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Over one in four cases of nursing home abuse goes unreported

Stories of nursing home abuse are horrible, but everyone hopes that it is not common. People across New York State place their trust in nursing homes, having faith that their aging parents will be safe. New findings show that nursing home abuse may be worse than we think.

The Department of Health and Human Services issued alarming findings from a number of cases around the nation. They found that over one-fourth of cases of nursing home abuse go unreported. With over 1 million people living in U.S. nursing homes, the issue of abuse is a major national concern.

The report was issued from the Health and Human Services inspector general’s office as an “early alert.” This audit is part of an ongoing investigation. More incidents are expected to be uncovered.

Incidents were not reported to the police

Investigators from the inspector general’s office searched through Medicare billing records for clear signs of abuse of nursing home residents. Investigators matched the cases to hospital emergency room and nursing home records. 134 cases of emergency room records indicated possible neglect, physical or sexual abuse from 2015 to 2016.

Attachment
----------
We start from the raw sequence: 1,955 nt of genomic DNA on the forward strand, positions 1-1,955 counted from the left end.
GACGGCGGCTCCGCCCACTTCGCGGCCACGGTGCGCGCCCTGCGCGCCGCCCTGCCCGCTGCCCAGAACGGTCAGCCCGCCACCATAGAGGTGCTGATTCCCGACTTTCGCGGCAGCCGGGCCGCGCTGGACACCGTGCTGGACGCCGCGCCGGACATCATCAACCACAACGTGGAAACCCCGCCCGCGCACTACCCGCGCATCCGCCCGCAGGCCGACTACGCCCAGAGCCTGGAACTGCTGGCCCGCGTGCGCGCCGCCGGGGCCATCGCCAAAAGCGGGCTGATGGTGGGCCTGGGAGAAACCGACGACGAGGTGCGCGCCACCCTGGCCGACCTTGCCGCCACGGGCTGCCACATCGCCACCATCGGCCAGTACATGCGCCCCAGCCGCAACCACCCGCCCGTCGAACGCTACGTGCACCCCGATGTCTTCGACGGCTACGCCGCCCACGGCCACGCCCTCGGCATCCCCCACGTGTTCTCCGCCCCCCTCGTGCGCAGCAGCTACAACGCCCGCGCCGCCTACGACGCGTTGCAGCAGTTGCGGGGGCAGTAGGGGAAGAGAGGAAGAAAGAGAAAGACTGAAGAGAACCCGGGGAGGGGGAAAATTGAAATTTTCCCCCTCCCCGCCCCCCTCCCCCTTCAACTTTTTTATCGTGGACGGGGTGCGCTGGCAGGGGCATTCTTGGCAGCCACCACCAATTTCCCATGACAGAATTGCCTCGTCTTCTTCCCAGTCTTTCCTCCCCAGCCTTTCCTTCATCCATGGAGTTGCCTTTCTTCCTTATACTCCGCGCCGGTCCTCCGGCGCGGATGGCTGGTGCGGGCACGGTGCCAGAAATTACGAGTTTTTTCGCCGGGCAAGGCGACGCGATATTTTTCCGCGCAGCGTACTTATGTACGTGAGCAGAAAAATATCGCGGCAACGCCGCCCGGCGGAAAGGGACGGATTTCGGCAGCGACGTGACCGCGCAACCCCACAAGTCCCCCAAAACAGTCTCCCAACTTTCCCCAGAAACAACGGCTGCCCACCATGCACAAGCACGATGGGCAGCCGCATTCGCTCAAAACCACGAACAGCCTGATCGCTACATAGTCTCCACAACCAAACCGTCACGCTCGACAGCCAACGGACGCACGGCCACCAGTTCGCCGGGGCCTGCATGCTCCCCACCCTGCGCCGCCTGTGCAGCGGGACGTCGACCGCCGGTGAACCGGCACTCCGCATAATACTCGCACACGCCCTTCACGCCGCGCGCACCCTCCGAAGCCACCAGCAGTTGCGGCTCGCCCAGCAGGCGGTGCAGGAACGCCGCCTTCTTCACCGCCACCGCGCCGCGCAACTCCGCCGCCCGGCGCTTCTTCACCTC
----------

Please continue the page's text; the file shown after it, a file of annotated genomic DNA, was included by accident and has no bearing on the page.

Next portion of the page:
In 28 percent of those cases investigators could not find evidence that the incident has been reported to local law enforcement. The Health and Human Services inspector general’s office is faulting Medicare for failing to enforce federal law.

It is federal law that nursing homes must promptly report potential abuse if there is serious injury. In addition to federal law, New York State requires nursing home workers to immediately report potential abuse to the administrator of the facility, the New York State Department of Health and at least one local law enforcement agency. Even with these laws in place, a number of potential abuse incidents go unreported.

Evidence is lost

In many of these cases nursing home personnel found evidence of abuse among their residents. They failed to report the abuse to the appropriate agencies. Instead, the resident’s family members found evidence of abuse, such as bruising or welts. Otherwise, families were contacted by nursing home personnel days later. Only then the police were notified by the family, which prompted an investigation.

Failure to immediately report signs of abuse will cause important evidence to be lost, significantly hurting the investigation. Lost evidence can also damage the family’s case if they decide to pursue compensation in a personal injury lawsuit. Anyone with loved ones in nursing homes should regularly check on them and keep an eye open for signs of abuse. Attentive family members can help deter the neglect and abuse of loved ones.

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